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Unread 06-18-2009, 05:10 AM   #1
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Default Fuel Economy: Throttle vs RPM?

Which should always be lower? I have a 4-speed automatic, but it powers way different because of my Turbo I put in it. I used to get 23/26MPG City/Highway with my '92 turbo, and this '89 turbo get's about 16/20MPG City/Highway. the 1989 740 turbo and the 1992 940 turbo were not much different from each other. The only real engine difference was the Mitsibushi TD05 in the '92, and the Garrett T3 in the '89. Bot got around 17/19MPG City/Highway. (my mods increase the fuel economy).
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Unread 06-18-2009, 06:20 AM   #2
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On most vehicles, and especially a vehicle with FI staying in the lower RPM's will have better overall fuel economy. Staying out of boost should have a considerable positive affect on your fuel economy, but then again that isn't very fun.

I have noticed that with my jeep if I drive like a granny with an egg beneath the pedal (Which is very hard for me to do) my jeep will shift at 2.5k RPM's, and I get around 14 city (New 02 sensor helps a ton). If I accelerate like I want to from every stop, the jeep shifts at around 3k-3.5k RPM's, and I get 8-10 city.

I'm not the greatest at keeping track of my fill ups, but I have manged to correctly figure out my fuel economy a few times, and I have noticed that I save a noticeable amount of money if I drive conservatively.
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Unread 06-18-2009, 02:19 PM   #3
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Throttle position and load % matter more than RPM. You can cruse at 5k up a hill and use less fuel than you would with the pedal on the floor at 2k rpm... The higher the load on the motor, the more fuel is dumped in the engine.

If you have ever driven a turbo car, you can actually drive at 6k rpm and not be in boost, as long as you dont load the motor, but as soon as you start to go up a hill, or try and accelerate, boost will build quickly as you supply more fuel (pushing on the throttle).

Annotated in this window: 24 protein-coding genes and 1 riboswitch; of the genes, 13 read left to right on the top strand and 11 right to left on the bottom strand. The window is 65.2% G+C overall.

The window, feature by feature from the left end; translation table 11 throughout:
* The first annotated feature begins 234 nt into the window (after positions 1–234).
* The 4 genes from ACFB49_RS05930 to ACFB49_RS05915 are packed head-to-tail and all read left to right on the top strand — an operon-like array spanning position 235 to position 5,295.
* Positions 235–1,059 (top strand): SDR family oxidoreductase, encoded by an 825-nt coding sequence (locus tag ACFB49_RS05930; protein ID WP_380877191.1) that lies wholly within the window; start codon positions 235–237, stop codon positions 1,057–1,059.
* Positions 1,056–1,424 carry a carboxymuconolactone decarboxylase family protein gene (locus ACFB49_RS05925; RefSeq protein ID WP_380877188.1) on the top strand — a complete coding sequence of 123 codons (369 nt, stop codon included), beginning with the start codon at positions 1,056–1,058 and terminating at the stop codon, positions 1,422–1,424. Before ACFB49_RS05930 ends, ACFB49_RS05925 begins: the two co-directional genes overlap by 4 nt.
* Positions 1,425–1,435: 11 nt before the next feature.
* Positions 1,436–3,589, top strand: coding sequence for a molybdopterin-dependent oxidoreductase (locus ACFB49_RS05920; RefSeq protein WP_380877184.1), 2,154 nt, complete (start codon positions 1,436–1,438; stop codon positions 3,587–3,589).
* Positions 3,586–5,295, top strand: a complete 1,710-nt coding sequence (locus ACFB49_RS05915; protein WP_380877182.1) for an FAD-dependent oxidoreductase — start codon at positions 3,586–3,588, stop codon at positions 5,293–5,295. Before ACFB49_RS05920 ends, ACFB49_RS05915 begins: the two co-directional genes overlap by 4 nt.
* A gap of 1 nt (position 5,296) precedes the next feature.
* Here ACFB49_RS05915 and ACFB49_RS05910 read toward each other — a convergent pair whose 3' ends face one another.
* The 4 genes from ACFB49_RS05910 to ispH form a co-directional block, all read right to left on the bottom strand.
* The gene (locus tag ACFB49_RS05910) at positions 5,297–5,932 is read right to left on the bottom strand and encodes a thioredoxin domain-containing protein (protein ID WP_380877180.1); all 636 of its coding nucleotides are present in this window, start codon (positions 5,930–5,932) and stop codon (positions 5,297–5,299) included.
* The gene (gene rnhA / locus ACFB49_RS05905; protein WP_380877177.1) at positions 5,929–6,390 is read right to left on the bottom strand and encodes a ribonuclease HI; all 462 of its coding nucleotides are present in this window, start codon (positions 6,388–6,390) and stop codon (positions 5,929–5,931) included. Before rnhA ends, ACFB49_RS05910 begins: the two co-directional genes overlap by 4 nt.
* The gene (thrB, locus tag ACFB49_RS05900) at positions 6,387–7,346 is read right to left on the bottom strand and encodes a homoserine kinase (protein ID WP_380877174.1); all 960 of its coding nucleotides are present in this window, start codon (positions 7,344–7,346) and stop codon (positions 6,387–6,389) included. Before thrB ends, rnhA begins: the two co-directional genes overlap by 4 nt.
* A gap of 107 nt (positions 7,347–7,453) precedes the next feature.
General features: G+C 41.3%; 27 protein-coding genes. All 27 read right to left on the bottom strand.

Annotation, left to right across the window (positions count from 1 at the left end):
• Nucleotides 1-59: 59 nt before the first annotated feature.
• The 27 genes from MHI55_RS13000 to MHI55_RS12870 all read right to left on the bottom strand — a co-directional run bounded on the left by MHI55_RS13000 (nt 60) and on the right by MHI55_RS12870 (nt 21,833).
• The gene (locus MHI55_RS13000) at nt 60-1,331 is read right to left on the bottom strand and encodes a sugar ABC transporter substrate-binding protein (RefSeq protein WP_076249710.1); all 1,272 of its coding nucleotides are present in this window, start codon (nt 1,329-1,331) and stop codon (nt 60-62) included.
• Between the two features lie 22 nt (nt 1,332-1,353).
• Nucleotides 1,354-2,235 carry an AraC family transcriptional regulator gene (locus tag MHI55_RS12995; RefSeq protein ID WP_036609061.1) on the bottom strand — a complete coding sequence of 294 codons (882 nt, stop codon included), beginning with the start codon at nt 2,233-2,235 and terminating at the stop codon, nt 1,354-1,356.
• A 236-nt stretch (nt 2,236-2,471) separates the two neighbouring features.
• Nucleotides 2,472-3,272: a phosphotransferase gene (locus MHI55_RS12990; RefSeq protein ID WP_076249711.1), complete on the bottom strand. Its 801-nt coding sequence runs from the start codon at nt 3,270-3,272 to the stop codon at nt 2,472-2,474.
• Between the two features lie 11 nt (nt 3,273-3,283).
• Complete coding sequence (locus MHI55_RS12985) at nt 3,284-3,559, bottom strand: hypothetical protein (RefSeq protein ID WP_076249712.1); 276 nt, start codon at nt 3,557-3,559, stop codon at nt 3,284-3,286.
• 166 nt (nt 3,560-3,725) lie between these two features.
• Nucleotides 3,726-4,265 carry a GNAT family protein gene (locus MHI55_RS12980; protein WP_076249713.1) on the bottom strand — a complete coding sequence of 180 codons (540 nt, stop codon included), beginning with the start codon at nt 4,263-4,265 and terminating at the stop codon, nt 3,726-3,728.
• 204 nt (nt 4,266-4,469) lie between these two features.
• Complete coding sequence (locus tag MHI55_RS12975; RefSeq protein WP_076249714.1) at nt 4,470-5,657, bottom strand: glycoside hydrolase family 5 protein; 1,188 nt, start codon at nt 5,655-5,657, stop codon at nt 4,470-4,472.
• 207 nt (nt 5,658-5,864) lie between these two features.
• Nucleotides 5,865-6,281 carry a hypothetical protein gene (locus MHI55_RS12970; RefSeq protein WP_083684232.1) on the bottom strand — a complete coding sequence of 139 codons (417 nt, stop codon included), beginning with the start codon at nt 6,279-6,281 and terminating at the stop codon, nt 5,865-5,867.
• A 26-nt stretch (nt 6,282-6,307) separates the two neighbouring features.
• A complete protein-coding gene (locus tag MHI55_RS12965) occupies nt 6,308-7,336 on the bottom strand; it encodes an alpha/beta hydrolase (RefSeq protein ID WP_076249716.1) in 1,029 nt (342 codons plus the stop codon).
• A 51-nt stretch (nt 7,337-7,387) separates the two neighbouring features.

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Unread 06-18-2009, 07:18 PM   #4
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As a rule of thumb, you should try to keep the vacuum as high as possible.

Your turbo car should have a vacuum/boost gauge. This is the best indicator of fuel consumption. Try driving without going into boost.

High vacuum requires a lessor throttle opening and a lighter load. Increase the load (pressing the right foot down) will drop the vacuum and fuel mileage. Keeping the load light may require a bit more RPM but will consume less fuel overall.

Your vacuum gauge is your friend.
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Unread 06-19-2009, 02:31 AM   #5
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Quote:
Originally Posted by Mr Car Guy View Post
As a rule of thumb, you should try to keep the vacuum as high as possible.

Your turbo car should have a vacuum/boost gauge. This is the best indicator of fuel consumption. Try driving without going into boost.

High vacuum requires a lessor throttle opening and a lighter load. Increase the load (pressing the right foot down) will drop the vacuum and fuel mileage. Keeping the load light may require a bit more RPM but will consume less fuel overall.

Your vacuum gauge is your friend.
I used to make it a game to try and stay out of boost. lol Its a fun and useful way to learn how to drive much more efficiently. IMO, all cars should come with a vac, or boost gauge. People could learn how to drive more efficiently with them.
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Unread 06-19-2009, 02:57 AM   #6
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So, I can accelerate faster if I shift manually, and not hit turbo. Should I do it? I think I'll test it out. Maybe stay in auto with the overdrive off...
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Unread 06-19-2009, 02:59 AM   #7
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Hmmm...I usually make a game of it and try to see if I can maintain the most boost for longest. Maybe that's why I'm getting 18 mph in my Regal. It's so much fun though!
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Unread 06-19-2009, 05:55 AM   #8
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I know it's bad for the tranny, but revving up in Neutral at a stop sign, then popping it in gear at 4k.... screeeeeeeecccchhhh! (White Smoke)
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Unread 06-26-2009, 04:37 PM   #9
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looks like i was somewhat wrong. I got 10MPG on my paper route just driving normally (granny), and 10 using "manual" (granny also). However.... If I accelerate fast to JUST BELOW the white line on the turbo gauge, I get 16MPG on my route.
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